1. The Enlightenment had its origins in the scientific and intellectual revolutions of the 17c.
2. Enlightenment thinkers felt that change and reason were both possible and desireable for the
sake of human liberty.
3. Enlightenment philosophes provided a major source of ideas that could be used to undermine
existing social and political structures.
I. The Major Themes of the Era:
A. rationalism --> logical reasoning based on facts.
B. cosmology --> new world view based on Newtonian physics --> analysis of natural phenomena as
C. secularism --> application of scientific theories to religion and society.
D. scientific method --> experimentation; observation; hypothesis.
E. utilitarianism (Bentham) --> laws created for the common good and not for special interests.
The greatest good for the greatest number.
F. optimism & self-confidence --> anything is possible (a reversal of medieval thinking).
G. tolerance --> a greater acceptance of different societies and cultures.
H. freedom --> a mind as well as a society free to think, free from prejudice.
I. mass education.
J. legal / penal reforms --> Beccaria, Bentham.
II. The Philosophes:
A. Not really philosophers, but men who sought to apply reason and common sense to nearly all the major
institutions and mores of the day.
B. They attacked Christianity for its rejection of science, otherworldliness, and belief in man's depravity
C. Their major sources:
LOCKE --> man's nature is changeable and can be improved by his environment.
NEWTON --> empirical experience and the rationality of the natural world.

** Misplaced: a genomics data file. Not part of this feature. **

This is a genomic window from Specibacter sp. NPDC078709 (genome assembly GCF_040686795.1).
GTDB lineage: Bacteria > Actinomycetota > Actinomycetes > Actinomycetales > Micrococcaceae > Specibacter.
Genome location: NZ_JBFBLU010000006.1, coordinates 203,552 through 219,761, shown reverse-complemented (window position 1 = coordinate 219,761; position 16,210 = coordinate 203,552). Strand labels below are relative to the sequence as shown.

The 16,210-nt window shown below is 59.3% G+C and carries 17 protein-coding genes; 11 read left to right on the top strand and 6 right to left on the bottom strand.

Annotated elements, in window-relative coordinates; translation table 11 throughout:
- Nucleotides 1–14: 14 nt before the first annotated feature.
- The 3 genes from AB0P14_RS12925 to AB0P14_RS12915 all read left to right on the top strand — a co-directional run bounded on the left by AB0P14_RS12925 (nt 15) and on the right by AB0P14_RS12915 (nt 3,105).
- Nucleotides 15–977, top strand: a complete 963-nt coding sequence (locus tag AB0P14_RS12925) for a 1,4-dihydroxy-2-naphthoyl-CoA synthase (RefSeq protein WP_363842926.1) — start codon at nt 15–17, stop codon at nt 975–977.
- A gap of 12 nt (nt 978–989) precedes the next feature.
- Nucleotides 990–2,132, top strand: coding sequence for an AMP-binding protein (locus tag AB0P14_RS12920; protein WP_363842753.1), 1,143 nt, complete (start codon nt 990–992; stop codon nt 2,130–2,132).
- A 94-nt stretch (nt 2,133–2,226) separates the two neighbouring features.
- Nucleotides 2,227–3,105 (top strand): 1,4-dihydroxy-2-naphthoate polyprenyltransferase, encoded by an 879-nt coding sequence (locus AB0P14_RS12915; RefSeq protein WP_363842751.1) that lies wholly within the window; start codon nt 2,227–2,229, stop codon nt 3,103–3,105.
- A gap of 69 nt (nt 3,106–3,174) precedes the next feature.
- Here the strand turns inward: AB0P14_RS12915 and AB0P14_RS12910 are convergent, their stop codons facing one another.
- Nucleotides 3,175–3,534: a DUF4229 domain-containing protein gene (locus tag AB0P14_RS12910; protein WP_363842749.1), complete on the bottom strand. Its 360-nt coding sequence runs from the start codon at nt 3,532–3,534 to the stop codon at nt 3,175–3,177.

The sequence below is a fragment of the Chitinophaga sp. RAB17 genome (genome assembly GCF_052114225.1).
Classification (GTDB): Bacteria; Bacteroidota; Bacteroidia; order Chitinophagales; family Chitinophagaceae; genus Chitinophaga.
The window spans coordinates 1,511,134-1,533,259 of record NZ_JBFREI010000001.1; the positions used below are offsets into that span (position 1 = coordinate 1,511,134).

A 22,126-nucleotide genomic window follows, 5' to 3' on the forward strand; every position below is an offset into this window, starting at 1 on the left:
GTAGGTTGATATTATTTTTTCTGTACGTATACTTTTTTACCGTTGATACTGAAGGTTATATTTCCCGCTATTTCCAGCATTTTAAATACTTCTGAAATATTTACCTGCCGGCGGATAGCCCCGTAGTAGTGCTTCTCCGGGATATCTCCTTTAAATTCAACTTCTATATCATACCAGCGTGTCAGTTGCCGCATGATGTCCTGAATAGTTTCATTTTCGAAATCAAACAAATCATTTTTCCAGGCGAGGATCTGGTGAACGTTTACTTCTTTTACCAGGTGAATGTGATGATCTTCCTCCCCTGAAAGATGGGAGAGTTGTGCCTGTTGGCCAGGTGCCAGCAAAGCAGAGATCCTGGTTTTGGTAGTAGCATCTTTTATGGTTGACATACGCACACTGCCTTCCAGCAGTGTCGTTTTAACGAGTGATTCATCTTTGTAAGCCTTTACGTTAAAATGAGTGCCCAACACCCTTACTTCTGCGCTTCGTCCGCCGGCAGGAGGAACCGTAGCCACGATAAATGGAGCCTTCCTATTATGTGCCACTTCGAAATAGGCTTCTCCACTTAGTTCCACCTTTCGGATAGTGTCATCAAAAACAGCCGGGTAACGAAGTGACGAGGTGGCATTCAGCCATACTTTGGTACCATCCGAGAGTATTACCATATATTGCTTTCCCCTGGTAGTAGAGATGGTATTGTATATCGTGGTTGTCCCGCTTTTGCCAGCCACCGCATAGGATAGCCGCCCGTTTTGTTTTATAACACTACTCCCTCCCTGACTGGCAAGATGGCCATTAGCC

BRITAIN --> exemplified a society in which enlightened reason served the common good.
D. France became the center for Enlightenment since its decadent absolutism and political and religious
censorship seemed to prove the need for reform.
E. Paris salons.
F. Diderot's Encyclopedie.
FRANCOIS QUESNAY --> land is the only source of wealth, and agriculture increases that wealth;
therefore, the mercantilists were wrong to put so much importance on the
accumulation of money.
ADAM SMITH --> Wealth of Nations --> he challenged mercantilist doctrine as selfish and unnatural;
the interdependence among nations; "Father of Modern Capitalism".
H. Montesquieu --> The Spirit of the Laws
-- admired the British government.
-- separation of powers in the government.
-- checks and balances.
I. Rousseau --> The Social Contract
-- "Father of Romanticism".
-- he differed from the other pholosophes, esp. Locke:
-- law is the expression of the "General Will."
-- rejected science and reason; go with your feelings (inner conscience).
-- "Man is born free, but is everywhere in chains!"
J. Voltaire -- Candide
-- champion of individual rights.
-- "I do not agree with a word you say, but I will defend to the death your right to say it!"
-- leading advocate of Enlightened Despotism.
III. Enlightened Despotism:
-- Frederick I (1714-1740) -- the "Seargent" King.
-- Frederick II (1740-1786)
B. Habsburg Austria:
-- Maria Theresa (1740-1780) --> Pragmatic Sanctions.
-- Joseph II (1765-1790) --> considered to be the only true "enlightened" despot.
-- Peter the Great (1682-1725) --> Westernization ("Windows to the West").
-- Catherine the Great (1762-1796) --> rigorous foreign policy; partitions of Poland.
IV. Results of Enlightenment Thought:
A. contributing factor in the American and French Revolutions.
B. Enlightenment thinking reflected in the U. S. Declaration of Independence.
C. Enlightened Despots.
D. European thought became centered on the belief in reason, science, individual rights, and the
progress of civilization.
E. New evangelical religious movements --> Pietists, Methodists.
ADDITIONAL TERMS TO KNOW: